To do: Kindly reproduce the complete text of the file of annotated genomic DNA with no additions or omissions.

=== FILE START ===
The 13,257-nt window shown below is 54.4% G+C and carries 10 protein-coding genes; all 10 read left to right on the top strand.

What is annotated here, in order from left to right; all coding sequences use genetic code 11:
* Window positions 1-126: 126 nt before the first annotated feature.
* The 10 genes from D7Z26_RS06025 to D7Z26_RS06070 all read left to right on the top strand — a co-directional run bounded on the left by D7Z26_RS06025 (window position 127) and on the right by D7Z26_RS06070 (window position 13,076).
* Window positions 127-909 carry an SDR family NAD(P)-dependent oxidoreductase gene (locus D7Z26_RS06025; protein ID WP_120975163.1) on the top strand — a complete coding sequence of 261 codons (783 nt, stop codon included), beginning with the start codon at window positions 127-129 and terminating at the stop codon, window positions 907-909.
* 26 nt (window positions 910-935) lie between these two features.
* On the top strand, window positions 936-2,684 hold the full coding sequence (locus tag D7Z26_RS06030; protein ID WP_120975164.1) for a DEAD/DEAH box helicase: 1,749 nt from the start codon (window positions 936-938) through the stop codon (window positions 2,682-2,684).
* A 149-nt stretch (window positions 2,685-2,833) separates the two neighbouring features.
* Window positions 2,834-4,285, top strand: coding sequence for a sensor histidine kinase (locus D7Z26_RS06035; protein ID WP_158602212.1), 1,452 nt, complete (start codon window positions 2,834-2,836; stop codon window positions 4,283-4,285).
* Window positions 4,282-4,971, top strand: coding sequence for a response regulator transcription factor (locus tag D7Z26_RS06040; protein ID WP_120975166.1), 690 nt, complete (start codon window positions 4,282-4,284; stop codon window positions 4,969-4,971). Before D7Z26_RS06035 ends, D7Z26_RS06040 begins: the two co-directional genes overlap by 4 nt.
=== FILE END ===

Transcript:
The 13,257-nt window shown below is 54.4% G+C and carries 10 protein-coding genes; all 10 read left to right on the top strand.

What is annotated here, in order from left to right; all coding sequences use genetic code 11:
* Window positions 1-126: 126 nt before the first annotated feature.
* The 10 genes from D7Z26_RS06025 to D7Z26_RS06070 all read left to right on the top strand — a co-directional run bounded on the left by D7Z26_RS06025 (window position 127) and on the right by D7Z26_RS06070 (window position 13,076).
* Window positions 127-909 carry an SDR family NAD(P)-dependent oxidoreductase gene (locus D7Z26_RS06025; protein ID WP_120975163.1) on the top strand — a complete coding sequence of 261 codons (783 nt, stop codon included), beginning with the start codon at window positions 127-129 and terminating at the stop codon, window positions 907-909.
* 26 nt (window positions 910-935) lie between these two features.
* On the top strand, window positions 936-2,684 hold the full coding sequence (locus tag D7Z26_RS06030; protein ID WP_120975164.1) for a DEAD/DEAH box helicase: 1,749 nt from the start codon (window positions 936-938) through the stop codon (window positions 2,682-2,684).
* A 149-nt stretch (window positions 2,685-2,833) separates the two neighbouring features.
* Window positions 2,834-4,285, top strand: coding sequence for a sensor histidine kinase (locus D7Z26_RS06035; protein ID WP_158602212.1), 1,452 nt, complete (start codon window positions 2,834-2,836; stop codon window positions 4,283-4,285).
* Window positions 4,282-4,971, top strand: coding sequence for a response regulator transcription factor (locus tag D7Z26_RS06040; protein ID WP_120975166.1), 690 nt, complete (start codon window positions 4,282-4,284; stop codon window positions 4,969-4,971). Before D7Z26_RS06035 ends, D7Z26_RS06040 begins: the two co-directional genes overlap by 4 nt.